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Hotel-based GDBA training with a new guide dog

 
 

David with Doge

David with Doge, his new guide-dog
[all photos: Oscar Rook]

The meeting between guide dogs Campbell (right) and Doge (left) - December 2005


Doge in April 2006

 

David at Notre-Dame-de-Paris
May 2002

Guide dogs Campbell (right) and Doge (left) together - December 2005

Anyone embarking on their first hotel-based guide dog training may have questions about how it differs from classes at the former GDBA centres. I hope to address most of these points in this article. I have just completed training with my fourth guide dog, but it was my first time in the new hotel-based system.

On a Monday morning in January, my driver friend delivered me and my luggage to Hunton Park Hotel, near Watford. After he had left, my trainer, GDMI Graham Poole, introduced me to Jean Bird, the other student on this class, though a third student was receiving training at home, for personal reasons.

Next, Rehab Worker, Jane Fogden instructed us separately how to find our way around the hotel with our long cane. We learnt our way to the nearby fire exit, outside which there is a spending pen for the dogs. Beside the pen is a grassy area and a gutter, to suit all types of dog relief. Another room had been furnished for our use as a private lounge, where we would have the occasional talk from GDBA staff. We learnt the route down the corridor, past Reception, to the coffee area and bar, via the restaurant, where a table was reserved for all our meals. It is important to feel confident enough to find our way from our rooms to the restaurant without our dog. We were served at our table by several jovial and helpful hotel staff, who read us the menus, and would always do their best to find us whatever food we wanted. As a vegetarian, I was impressed and delighted with the range of superb choices, which also included plenty of meat and fish options.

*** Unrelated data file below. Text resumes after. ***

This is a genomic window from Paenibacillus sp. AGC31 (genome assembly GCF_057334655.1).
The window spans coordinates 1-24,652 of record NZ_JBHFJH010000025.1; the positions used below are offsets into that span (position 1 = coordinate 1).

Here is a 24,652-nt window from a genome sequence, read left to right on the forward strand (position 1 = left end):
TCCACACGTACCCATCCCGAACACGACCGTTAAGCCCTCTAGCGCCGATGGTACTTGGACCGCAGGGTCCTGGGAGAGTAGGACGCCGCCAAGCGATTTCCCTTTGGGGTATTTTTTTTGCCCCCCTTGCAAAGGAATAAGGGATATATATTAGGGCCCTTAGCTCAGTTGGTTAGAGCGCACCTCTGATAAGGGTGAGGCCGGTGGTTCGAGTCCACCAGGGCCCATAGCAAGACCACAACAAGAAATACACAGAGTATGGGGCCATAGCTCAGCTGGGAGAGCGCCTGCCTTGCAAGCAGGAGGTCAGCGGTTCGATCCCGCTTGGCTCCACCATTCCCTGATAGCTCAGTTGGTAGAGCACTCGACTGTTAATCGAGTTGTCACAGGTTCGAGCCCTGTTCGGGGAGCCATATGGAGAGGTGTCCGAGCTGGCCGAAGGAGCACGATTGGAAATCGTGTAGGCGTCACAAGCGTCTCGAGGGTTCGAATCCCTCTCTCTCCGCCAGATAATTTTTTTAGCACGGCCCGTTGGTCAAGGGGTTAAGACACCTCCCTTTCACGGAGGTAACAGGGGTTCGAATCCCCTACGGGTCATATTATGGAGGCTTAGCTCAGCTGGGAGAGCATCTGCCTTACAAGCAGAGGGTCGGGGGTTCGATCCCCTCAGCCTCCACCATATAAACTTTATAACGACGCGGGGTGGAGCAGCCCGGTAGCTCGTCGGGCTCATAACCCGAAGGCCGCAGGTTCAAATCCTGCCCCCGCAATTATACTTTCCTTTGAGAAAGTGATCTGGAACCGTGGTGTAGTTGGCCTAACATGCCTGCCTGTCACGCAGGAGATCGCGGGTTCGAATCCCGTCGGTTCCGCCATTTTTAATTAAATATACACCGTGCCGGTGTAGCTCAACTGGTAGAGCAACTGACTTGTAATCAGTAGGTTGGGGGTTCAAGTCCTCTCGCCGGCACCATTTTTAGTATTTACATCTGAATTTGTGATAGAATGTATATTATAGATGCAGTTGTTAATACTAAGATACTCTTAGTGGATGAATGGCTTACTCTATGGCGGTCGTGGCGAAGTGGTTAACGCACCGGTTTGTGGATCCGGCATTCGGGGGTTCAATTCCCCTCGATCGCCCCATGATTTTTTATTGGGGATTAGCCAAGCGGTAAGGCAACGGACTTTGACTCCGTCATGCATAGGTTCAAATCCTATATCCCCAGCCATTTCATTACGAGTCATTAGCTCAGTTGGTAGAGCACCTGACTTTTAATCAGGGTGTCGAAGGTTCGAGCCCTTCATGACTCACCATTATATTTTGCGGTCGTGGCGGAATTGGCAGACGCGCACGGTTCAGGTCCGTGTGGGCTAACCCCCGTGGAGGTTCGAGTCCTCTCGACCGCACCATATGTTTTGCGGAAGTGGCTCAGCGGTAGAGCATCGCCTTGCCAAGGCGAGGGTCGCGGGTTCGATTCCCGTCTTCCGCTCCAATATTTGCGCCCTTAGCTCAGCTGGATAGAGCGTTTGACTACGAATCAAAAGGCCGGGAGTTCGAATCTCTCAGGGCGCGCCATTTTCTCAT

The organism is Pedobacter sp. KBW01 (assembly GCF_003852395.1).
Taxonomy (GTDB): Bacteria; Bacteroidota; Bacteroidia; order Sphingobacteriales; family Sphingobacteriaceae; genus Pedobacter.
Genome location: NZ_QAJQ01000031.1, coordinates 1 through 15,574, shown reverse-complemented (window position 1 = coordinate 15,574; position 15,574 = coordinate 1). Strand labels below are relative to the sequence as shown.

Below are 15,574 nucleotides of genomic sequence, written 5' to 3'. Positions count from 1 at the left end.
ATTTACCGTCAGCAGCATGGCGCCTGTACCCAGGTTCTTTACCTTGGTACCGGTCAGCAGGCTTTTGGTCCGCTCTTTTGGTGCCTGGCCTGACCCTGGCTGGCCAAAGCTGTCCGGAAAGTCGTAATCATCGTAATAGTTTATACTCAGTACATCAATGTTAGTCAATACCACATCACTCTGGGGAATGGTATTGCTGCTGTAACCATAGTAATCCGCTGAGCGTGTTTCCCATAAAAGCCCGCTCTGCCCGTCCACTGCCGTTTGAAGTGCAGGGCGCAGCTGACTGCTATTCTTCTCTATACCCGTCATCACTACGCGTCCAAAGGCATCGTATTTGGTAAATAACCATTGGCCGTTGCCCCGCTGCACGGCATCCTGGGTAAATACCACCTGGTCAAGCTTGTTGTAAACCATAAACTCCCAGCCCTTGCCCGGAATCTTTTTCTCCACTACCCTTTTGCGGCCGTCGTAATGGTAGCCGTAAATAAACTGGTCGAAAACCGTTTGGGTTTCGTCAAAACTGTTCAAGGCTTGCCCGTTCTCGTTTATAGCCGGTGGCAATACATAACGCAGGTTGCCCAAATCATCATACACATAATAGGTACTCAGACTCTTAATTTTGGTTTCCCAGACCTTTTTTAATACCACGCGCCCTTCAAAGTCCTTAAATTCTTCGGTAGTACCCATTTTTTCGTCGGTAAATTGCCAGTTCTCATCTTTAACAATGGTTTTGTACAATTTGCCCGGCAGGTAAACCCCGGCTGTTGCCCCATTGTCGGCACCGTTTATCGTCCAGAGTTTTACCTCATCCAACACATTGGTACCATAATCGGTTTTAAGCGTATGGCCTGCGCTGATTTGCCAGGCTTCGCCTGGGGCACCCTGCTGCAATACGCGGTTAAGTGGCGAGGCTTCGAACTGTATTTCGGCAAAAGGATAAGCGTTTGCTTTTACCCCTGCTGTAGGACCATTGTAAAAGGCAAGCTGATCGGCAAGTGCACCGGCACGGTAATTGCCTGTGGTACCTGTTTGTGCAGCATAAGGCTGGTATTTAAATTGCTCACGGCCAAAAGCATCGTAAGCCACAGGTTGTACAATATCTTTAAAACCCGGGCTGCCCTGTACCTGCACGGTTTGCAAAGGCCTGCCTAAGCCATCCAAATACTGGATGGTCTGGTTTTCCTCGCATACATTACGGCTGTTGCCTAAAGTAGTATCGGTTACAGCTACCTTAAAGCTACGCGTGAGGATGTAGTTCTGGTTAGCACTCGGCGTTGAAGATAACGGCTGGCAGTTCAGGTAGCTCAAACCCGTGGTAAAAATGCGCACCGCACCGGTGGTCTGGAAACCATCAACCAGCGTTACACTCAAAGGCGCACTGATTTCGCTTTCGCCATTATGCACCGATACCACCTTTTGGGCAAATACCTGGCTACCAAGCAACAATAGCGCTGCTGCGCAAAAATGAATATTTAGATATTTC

True, we are more restricted to indoors, as there is no equivalent to the large grassy enclosures or pathways with handrails at the training centres. The hotel does have a pleasant terrace, and a small indoor swimming pool (though very limited, and requiring the presence of a sighted companion at all times). The only dress code mentioned is no sportswear in the bar or restaurant. Incidentally, there is no screen reader software or VIP-friendly technology at their internet café. Cheques can usually be cashed at Reception during office hours. Although you are welcome to have a partner stay the night with you, you are responsible for booking and paying for their meals.

Back in our rooms after lunch, Graham brought us a dog bed, followed by our dog. Due to special circumstances, GDO's sometimes meet their potential new dog before class. I had met mine a month earlier, so that I could be sure that he would tolerate both the London underground and loud organ music. Graham had allowed me with a sighted friend to take this dog on the lead to the church where I am Organist. So, Monday afternoon's introduction was a joyful reunion!

The pack of accessories which we each receive includes collars, bells, whistles, grooming equipment, baton, Sam Brown belt, and reflectors for the dog's harness.

For the rest of that first day, we practised a little canine house obedience, and left the dog in our rooms when we went for dinner. The sacks of dried food were kept in our lounge, and we both fed our dog from then on.

From Tuesday onwards, we did a walk each morning and afternoon. Gone was the minibus so familiar to anyone who trained at one of the centres. Graham drove us out individually, returning us to the hotel so that we were spared hours of sitting waiting in his car. Later on, we did more "group walks" together. The training aspects remain the same, so I need not dwell on that. Suffice it to say that Graham always demonstrated the greatest concern for our safety and comfort, and was excellent company. He even indulged my craving to catch "The Archers" on the car radio en route to our afternoon walk!